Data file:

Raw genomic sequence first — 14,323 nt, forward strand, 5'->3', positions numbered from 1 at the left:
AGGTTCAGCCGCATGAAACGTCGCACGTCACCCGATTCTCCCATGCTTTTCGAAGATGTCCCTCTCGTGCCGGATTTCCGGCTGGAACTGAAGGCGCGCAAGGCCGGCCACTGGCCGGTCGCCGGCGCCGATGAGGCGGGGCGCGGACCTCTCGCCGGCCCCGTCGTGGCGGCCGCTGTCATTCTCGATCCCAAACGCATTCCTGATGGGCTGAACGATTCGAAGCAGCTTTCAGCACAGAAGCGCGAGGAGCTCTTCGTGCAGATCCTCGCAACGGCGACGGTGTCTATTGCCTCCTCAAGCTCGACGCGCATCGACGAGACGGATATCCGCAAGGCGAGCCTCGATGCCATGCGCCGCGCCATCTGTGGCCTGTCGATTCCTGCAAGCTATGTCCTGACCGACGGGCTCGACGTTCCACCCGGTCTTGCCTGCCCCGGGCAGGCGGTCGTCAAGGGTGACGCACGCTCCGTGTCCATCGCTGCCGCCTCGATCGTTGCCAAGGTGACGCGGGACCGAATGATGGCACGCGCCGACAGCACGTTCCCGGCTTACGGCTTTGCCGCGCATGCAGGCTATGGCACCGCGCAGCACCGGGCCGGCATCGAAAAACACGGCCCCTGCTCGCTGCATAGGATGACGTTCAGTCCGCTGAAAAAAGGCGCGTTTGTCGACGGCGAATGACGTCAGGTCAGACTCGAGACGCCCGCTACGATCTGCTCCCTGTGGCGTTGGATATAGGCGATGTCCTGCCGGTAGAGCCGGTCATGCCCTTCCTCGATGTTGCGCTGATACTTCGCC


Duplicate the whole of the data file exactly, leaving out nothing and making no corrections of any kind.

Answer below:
Raw genomic sequence first — 14,323 nt, forward strand, 5'->3', positions numbered from 1 at the left:
AGGTTCAGCCGCATGAAACGTCGCACGTCACCCGATTCTCCCATGCTTTTCGAAGATGTCCCTCTCGTGCCGGATTTCCGGCTGGAACTGAAGGCGCGCAAGGCCGGCCACTGGCCGGTCGCCGGCGCCGATGAGGCGGGGCGCGGACCTCTCGCCGGCCCCGTCGTGGCGGCCGCTGTCATTCTCGATCCCAAACGCATTCCTGATGGGCTGAACGATTCGAAGCAGCTTTCAGCACAGAAGCGCGAGGAGCTCTTCGTGCAGATCCTCGCAACGGCGACGGTGTCTATTGCCTCCTCAAGCTCGACGCGCATCGACGAGACGGATATCCGCAAGGCGAGCCTCGATGCCATGCGCCGCGCCATCTGTGGCCTGTCGATTCCTGCAAGCTATGTCCTGACCGACGGGCTCGACGTTCCACCCGGTCTTGCCTGCCCCGGGCAGGCGGTCGTCAAGGGTGACGCACGCTCCGTGTCCATCGCTGCCGCCTCGATCGTTGCCAAGGTGACGCGGGACCGAATGATGGCACGCGCCGACAGCACGTTCCCGGCTTACGGCTTTGCCGCGCATGCAGGCTATGGCACCGCGCAGCACCGGGCCGGCATCGAAAAACACGGCCCCTGCTCGCTGCATAGGATGACGTTCAGTCCGCTGAAAAAAGGCGCGTTTGTCGACGGCGAATGACGTCAGGTCAGACTCGAGACGCCCGCTACGATCTGCTCCCTGTGGCGTTGGATATAGGCGATGTCCTGCCGGTAGAGCCGGTCATGCCCTTCCTCGATGTTGCGCTGATACTTCGCC